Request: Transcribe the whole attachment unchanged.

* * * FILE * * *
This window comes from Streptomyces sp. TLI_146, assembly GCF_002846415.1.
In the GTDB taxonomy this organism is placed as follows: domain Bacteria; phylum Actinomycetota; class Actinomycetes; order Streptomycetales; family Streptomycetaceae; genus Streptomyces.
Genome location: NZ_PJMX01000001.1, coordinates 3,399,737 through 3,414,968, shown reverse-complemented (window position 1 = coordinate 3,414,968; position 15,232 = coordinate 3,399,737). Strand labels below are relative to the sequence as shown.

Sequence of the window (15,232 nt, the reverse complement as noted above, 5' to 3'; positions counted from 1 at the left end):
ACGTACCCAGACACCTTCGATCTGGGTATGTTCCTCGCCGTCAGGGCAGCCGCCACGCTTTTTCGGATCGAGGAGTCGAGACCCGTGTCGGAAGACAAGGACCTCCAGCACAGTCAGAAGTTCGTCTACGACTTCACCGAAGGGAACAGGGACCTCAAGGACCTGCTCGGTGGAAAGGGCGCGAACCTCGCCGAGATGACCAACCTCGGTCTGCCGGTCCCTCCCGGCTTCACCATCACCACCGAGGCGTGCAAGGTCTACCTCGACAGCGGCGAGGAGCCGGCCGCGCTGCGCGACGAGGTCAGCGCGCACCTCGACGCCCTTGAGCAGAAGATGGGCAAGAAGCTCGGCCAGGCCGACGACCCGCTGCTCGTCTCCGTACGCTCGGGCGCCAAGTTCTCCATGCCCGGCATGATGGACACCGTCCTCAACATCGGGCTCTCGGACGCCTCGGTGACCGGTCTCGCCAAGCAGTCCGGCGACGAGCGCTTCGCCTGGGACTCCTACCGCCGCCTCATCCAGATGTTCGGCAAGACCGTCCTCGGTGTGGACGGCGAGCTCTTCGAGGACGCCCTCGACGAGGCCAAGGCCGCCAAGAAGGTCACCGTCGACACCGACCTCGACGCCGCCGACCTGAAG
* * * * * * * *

This window comes from Streptomyces sp. TLI_146, assembly GCF_002846415.1.
In the GTDB taxonomy this organism is placed as follows: domain Bacteria; phylum Actinomycetota; class Actinomycetes; order Streptomycetales; family Streptomycetaceae; genus Streptomyces.
Genome location: NZ_PJMX01000001.1, coordinates 3,399,737 through 3,414,968, shown reverse-complemented (window position 1 = coordinate 3,414,968; position 15,232 = coordinate 3,399,737). Strand labels below are relative to the sequence as shown.

Sequence of the window (15,232 nt, the reverse complement as noted above, 5' to 3'; positions counted from 1 at the left end):
ACGTACCCAGACACCTTCGATCTGGGTATGTTCCTCGCCGTCAGGGCAGCCGCCACGCTTTTTCGGATCGAGGAGTCGAGACCCGTGTCGGAAGACAAGGACCTCCAGCACAGTCAGAAGTTCGTCTACGACTTCACCGAAGGGAACAGGGACCTCAAGGACCTGCTCGGTGGAAAGGGCGCGAACCTCGCCGAGATGACCAACCTCGGTCTGCCGGTCCCTCCCGGCTTCACCATCACCACCGAGGCGTGCAAGGTCTACCTCGACAGCGGCGAGGAGCCGGCCGCGCTGCGCGACGAGGTCAGCGCGCACCTCGACGCCCTTGAGCAGAAGATGGGCAAGAAGCTCGGCCAGGCCGACGACCCGCTGCTCGTCTCCGTACGCTCGGGCGCCAAGTTCTCCATGCCCGGCATGATGGACACCGTCCTCAACATCGGGCTCTCGGACGCCTCGGTGACCGGTCTCGCCAAGCAGTCCGGCGACGAGCGCTTCGCCTGGGACTCCTACCGCCGCCTCATCCAGATGTTCGGCAAGACCGTCCTCGGTGTGGACGGCGAGCTCTTCGAGGACGCCCTCGACGAGGCCAAGGCCGCCAAGAAGGTCACCGTCGACACCGACCTCGACGCCGCCGACCTGAAG